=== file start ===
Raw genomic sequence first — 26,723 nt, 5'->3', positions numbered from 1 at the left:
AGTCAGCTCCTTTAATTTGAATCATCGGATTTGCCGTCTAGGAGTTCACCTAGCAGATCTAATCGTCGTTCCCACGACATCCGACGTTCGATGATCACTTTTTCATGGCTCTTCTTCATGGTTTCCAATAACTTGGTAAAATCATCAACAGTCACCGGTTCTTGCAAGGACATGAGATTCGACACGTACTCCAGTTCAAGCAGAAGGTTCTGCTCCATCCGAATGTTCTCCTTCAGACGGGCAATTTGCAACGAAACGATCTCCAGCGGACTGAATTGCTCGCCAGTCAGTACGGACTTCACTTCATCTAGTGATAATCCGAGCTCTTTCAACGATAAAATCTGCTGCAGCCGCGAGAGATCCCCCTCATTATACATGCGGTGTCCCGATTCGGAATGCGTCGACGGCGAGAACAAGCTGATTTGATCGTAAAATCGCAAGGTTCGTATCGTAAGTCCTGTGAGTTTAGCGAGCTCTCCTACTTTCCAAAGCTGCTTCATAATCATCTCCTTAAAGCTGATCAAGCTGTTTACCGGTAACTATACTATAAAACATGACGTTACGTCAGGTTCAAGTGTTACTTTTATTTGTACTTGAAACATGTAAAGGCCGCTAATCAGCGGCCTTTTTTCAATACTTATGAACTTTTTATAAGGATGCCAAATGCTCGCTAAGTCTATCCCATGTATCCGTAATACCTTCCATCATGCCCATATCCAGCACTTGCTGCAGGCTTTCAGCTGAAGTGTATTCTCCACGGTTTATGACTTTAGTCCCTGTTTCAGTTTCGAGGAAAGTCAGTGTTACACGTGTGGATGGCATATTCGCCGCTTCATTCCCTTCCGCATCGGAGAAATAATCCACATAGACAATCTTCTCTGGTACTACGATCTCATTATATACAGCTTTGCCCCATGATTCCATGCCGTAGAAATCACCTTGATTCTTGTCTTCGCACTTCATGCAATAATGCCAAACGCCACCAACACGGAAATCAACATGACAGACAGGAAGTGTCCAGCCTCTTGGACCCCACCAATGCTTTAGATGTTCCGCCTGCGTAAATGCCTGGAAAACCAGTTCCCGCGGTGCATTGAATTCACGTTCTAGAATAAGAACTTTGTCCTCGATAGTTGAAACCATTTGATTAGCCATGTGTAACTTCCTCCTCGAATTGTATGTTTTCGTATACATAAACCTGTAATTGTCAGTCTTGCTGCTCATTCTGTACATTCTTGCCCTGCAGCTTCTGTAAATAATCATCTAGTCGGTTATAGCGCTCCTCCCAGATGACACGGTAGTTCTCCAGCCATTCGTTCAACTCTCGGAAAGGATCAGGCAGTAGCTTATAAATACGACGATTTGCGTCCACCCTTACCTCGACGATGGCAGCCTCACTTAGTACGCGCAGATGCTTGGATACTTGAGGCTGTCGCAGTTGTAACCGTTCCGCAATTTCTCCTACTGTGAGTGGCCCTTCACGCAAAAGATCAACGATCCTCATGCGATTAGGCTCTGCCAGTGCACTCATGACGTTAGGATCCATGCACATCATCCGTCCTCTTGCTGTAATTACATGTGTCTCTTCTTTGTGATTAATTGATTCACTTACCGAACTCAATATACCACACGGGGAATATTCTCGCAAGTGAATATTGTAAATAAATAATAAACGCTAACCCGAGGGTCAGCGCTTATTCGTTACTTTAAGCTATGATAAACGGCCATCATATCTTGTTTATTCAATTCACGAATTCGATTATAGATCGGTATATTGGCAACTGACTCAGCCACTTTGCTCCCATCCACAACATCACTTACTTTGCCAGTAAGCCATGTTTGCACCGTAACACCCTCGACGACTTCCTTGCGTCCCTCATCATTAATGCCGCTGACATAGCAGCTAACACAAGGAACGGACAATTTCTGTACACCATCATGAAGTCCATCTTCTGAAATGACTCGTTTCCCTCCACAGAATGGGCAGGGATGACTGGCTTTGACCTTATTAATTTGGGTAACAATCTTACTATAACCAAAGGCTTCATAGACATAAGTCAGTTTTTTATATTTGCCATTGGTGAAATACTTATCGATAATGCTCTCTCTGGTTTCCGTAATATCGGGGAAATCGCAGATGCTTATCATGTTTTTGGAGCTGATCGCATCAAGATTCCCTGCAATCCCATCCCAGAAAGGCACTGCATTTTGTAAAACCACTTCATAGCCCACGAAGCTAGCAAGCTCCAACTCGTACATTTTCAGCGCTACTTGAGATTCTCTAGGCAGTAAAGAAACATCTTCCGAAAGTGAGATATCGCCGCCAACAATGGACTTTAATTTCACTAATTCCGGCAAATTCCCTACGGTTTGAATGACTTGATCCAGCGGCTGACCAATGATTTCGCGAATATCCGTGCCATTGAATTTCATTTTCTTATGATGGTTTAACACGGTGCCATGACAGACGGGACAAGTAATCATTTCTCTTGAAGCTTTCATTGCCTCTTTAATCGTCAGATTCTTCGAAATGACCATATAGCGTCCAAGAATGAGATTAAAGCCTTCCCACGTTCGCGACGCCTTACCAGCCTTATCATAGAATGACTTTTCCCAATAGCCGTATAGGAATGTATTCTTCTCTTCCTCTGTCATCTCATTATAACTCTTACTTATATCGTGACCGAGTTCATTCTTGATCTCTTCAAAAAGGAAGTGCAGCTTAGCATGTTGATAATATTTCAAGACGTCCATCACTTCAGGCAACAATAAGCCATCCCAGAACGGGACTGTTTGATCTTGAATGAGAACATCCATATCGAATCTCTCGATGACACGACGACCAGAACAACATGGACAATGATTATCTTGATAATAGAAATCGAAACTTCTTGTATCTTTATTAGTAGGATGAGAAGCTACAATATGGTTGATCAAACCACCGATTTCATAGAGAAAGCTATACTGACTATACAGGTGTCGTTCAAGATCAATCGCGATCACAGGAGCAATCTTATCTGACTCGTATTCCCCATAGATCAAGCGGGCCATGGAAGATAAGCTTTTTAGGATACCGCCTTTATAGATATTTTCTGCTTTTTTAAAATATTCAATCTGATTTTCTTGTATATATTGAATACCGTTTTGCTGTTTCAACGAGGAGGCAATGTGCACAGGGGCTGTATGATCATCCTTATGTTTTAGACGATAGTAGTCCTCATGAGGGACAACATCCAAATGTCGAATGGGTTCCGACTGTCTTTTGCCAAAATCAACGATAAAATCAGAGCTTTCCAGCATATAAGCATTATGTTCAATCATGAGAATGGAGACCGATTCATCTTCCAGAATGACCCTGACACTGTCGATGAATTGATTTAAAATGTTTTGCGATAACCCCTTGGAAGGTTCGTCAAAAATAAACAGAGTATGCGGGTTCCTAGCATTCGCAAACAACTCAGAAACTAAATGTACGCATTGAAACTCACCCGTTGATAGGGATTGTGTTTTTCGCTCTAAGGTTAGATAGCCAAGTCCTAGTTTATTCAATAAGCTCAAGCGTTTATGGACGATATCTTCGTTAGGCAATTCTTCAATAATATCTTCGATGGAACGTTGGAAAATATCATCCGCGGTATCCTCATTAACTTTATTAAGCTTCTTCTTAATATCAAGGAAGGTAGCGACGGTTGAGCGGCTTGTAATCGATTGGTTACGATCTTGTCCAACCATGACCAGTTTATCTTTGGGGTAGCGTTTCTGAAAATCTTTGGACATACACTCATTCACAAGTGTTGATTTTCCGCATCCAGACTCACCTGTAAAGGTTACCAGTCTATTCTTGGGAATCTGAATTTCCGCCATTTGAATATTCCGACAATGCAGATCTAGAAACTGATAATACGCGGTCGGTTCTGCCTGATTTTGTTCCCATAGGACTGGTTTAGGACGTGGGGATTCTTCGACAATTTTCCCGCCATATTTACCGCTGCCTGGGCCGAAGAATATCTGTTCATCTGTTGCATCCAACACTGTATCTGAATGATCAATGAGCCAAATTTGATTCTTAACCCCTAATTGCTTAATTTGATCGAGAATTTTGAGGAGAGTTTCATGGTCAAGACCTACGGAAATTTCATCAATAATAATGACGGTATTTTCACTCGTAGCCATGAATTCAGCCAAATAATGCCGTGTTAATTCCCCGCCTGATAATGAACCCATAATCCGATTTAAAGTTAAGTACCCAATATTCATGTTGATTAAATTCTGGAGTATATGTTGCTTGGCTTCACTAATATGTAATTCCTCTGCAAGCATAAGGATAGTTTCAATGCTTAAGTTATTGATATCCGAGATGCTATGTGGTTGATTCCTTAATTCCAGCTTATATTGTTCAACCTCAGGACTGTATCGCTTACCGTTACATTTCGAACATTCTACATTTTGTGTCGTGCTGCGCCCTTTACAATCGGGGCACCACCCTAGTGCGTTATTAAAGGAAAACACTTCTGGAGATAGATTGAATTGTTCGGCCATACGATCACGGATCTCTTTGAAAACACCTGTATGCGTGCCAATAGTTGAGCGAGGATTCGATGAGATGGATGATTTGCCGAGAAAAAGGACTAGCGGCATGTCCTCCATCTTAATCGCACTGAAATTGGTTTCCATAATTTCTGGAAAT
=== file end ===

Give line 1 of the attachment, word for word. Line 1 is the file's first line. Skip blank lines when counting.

Raw genomic sequence first — 26,723 nt, 5'->3', positions numbered from 1 at the left: